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The Impact of Sex and 25(OH)D Deficiency on Metabolic Function in Mice

School of Medicine, Faculty of Health, University of Tasmania, Hobart, Tasmania 7000, Australia
Author to whom correspondence should be addressed.
Nutrients 2017, 9(9), 985;
Received: 21 July 2017 / Revised: 1 September 2017 / Accepted: 3 September 2017 / Published: 7 September 2017
PDF [3581 KB, uploaded 7 September 2017]


Both dietary fat and vitamin D deficiency have been linked with increased incidence of non-alcoholic fatty liver disease and insulin resistance. While sex differences in disease prevalence and severity are well known, the impact on disease pathogenesis remains unclear. To further explore the effect of these exposures on metabolic function, C57BL/6 male and female mice were weaned onto one of four diets; low fat vitamin D replete, low fat vitamin D deficient, or two high fat diets, one vitamin D replete and one deficient. Visceral fat, hepatic adiposity, and insulin resistance were measured after five and a half weeks. Vitamin D deficiency, independent of dietary fat, increased hepatic fat accumulation in both sexes (p = 0.003), although did not increase hepatic expression of interleukin-6 (p = 0.92) or tumor necrosis factor-α (p = 0.78). Males were observed to have greater insulin resistance (glucose area under the curve: p < 0.001, homeostatic model assessment for insulin resistance: p = 0.046), and have greater visceral adiposity (p < 0.001), while female mice had greater hepatic fat accumulation (p < 0.001). This study is the first to demonstrate vitamin D deficiency alone can cause hepatic accumulation while also being the first to observe higher liver fat percentages in female mice. View Full-Text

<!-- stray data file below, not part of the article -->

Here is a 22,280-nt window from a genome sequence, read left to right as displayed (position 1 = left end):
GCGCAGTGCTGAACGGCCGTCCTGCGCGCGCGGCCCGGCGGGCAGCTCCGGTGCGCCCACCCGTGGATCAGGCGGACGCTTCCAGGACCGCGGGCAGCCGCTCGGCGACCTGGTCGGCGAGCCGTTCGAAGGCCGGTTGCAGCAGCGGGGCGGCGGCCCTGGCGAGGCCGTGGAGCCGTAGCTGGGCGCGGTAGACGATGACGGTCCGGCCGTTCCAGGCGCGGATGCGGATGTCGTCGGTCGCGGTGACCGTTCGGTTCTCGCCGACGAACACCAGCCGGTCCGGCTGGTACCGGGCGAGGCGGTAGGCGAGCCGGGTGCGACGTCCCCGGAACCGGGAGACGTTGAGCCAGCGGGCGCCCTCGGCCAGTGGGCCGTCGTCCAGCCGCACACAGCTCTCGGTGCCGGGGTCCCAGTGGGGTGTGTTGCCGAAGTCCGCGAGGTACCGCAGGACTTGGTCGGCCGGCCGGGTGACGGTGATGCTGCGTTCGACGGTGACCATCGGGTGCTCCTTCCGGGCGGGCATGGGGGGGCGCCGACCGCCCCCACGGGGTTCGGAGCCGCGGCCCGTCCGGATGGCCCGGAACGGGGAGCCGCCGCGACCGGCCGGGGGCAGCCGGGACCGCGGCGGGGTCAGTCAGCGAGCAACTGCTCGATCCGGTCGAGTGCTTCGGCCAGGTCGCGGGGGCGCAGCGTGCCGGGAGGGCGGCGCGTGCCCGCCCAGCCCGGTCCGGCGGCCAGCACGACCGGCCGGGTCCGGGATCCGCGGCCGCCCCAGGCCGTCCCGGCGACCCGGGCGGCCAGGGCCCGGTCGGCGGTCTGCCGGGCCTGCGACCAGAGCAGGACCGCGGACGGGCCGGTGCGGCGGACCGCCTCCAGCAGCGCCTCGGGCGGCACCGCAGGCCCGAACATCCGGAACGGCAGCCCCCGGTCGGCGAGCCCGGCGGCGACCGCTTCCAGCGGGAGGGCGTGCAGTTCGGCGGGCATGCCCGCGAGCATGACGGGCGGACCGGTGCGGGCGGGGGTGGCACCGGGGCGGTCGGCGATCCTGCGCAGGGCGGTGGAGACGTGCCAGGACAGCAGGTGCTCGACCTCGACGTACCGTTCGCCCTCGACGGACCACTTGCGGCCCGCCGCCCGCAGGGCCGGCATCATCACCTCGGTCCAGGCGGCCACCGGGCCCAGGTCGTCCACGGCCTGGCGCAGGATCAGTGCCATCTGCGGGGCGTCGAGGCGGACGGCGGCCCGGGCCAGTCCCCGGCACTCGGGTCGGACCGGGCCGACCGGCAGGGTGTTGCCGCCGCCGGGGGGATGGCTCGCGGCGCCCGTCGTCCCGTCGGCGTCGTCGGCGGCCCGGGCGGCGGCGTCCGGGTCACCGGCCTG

Keywords: sex; NAFLD; insulin resistance; vitamin D; 25(OH)D; type II diabetes sex; NAFLD; insulin resistance; vitamin D; 25(OH)D; type II diabetes

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Giblin, R.J.; Bennett, E.J.; Zosky, G.R.; Dwyer, R.M. The Impact of Sex and 25(OH)D Deficiency on Metabolic Function in Mice. Nutrients 2017, 9, 985.

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